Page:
Alexandria Appetite: Yule Logs, Cookies, and Breads Decorate Firehook’s Holiday Table

Alexandria Appetite: Yule Logs, Cookies, and Breads Decorate Firehook’s Holiday Table

The buche de Noel, sugar cookies, and sourdough bread won’t disappoint at next holiday dinner party.

Holiday treats abound at Firehook Bakery on South Washington Street.

Holiday treats abound at Firehook Bakery on South Washington Street. Hope Nelson


Firehook Bakery

Address: 430 S. Washington St.

Hours: 6:30 a.m.-7 p.m. Monday-Friday; 7 a.m.-5 p.m. Saturday-Sunday.

For your holiday party: “The Yule log tends to get the celebration started,” co-founder Pierre Abushacra says. “… It’s great because you can slice it thin and it keeps very well. It’s a delicious, light cake. We have two — a chocolate and a Grand Marnier. It looks beautiful as a presentation for a centerpiece, and it’s easy to serve. You can slice it and once it’s sliced the slices look nice.”

Think about the holidays for a moment. What comes to mind first? Maybe a Christmas carol, or maybe the Fraser fir that sits stately in the living room. But surely the thought of cookies and milk — or pies and pastries — isn’t far behind. At Firehook Bakery, such sweets (as well as savory treats) are at the top of mind every day — and especially so during the holiday season.

After more than 20 years in Alexandria, Firehook’s bakers and staff have gotten their holiday season plans down to a science, says co-founder Pierre Abushacra. During the ramp-up to last year’s Christmas season, “We were panicked because there was no panic!” he laughed. “… We’re lucky in that we have same really great people and bakers that have been with us since Day One (and) are still with the company.”

That longevity certainly comes in handy this time of year, when holiday items are being rolled out at a rapid pace. From sugar cookies to pear-cranberry almond tarts to many sweets in between, the treats are seemingly endless. But one stands out as a centerpiece just waiting to be put into the spotlight: The buche de Noel.

“The one dessert that has been a staple for us at Firehook and has a little bit of personal history for me is the Yule log, the buche de Noel,” Abushacra said, explaining that his own mother spent many holiday seasons decorating Yule logs in his uncle’s bakery. Each year, “we would get a free Yule log for the family, and I never, never thought I would carry on that tradition years later.”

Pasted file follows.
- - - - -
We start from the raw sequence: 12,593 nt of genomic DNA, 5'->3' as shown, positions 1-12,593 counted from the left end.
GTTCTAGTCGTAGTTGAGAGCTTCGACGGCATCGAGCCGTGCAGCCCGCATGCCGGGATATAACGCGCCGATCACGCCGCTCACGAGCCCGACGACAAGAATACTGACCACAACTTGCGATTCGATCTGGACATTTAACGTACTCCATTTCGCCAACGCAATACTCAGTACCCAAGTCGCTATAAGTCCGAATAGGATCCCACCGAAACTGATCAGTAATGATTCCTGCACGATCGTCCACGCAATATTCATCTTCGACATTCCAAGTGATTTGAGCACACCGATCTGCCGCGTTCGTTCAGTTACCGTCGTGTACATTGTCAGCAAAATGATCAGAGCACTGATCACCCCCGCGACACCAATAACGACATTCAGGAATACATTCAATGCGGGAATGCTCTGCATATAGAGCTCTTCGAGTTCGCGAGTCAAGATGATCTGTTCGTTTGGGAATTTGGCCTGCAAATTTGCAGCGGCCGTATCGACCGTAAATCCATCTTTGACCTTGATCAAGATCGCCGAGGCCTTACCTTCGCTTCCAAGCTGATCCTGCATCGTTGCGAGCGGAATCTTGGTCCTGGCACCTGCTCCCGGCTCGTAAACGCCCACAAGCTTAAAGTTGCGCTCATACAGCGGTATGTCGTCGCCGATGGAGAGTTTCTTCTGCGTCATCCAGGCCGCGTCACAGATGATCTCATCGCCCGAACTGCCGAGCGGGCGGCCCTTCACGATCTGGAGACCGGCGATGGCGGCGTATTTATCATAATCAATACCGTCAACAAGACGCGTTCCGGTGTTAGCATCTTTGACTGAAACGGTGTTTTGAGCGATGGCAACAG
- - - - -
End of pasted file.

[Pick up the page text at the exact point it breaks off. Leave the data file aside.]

But throughout the years at Firehook, Abushacra has done just that. And the Yule log has become one of the bakery’s staples each and every holiday season.

So too have Firehook’s breads, a savory treat so often overlooked (but desperately needed for the dinner table) during the holiday season. Whereas the bakery once played host to 250 different kinds of bread, Firehook has recently pared its selection down to 25. And that, Abushacra says, has made all the difference in terms of quality and bakers’ inspiration. Now, bakers can spend more time on each loaf of bread and can offer customers fresh-baked loaves on a set timetable, allowing for 5 or 6 breads on the permanent rotation every day of the week, plus a rotating schedule of a half-dozen more as each day goes by.

Along with the new bread lineup, Firehook has introduced a new sourdough starter that hits very close to home: Bakers harvested the grapevine garden grapes from Firehook’s Cleveland Park location and made their own sourdough starter with it. That starter now serves as the base for all of the bakery’s sourdough bread in every store, Abushacra says.

“The grapes came from a garden that’s about 55 years old,” adjacent to the former Roma Restaurant (and current Firehook) in Cleveland Park, Abushacra said. And in terms of the bread menu at large, “the quality of the breads really makes me proud of what we’ve done. Maintaining and bringing that back is great. It makes me feel good.”

Longtime Alexandrians will remember that Firehook took over the space formerly occupied by the old Shuman’s Bakery, another holiday destination year in and year out. Abushacra says it’s an honor to have been in the space for so long.

“We are blessed that we started in Old Town and we remained as part of the community. We’re very proud of our roots.”

Hope Nelson owns and operates the Kitchen Recessionista blog, located at www.kitchenrecessionista.com. Email her any time at hope@kitchenrecessionista.com.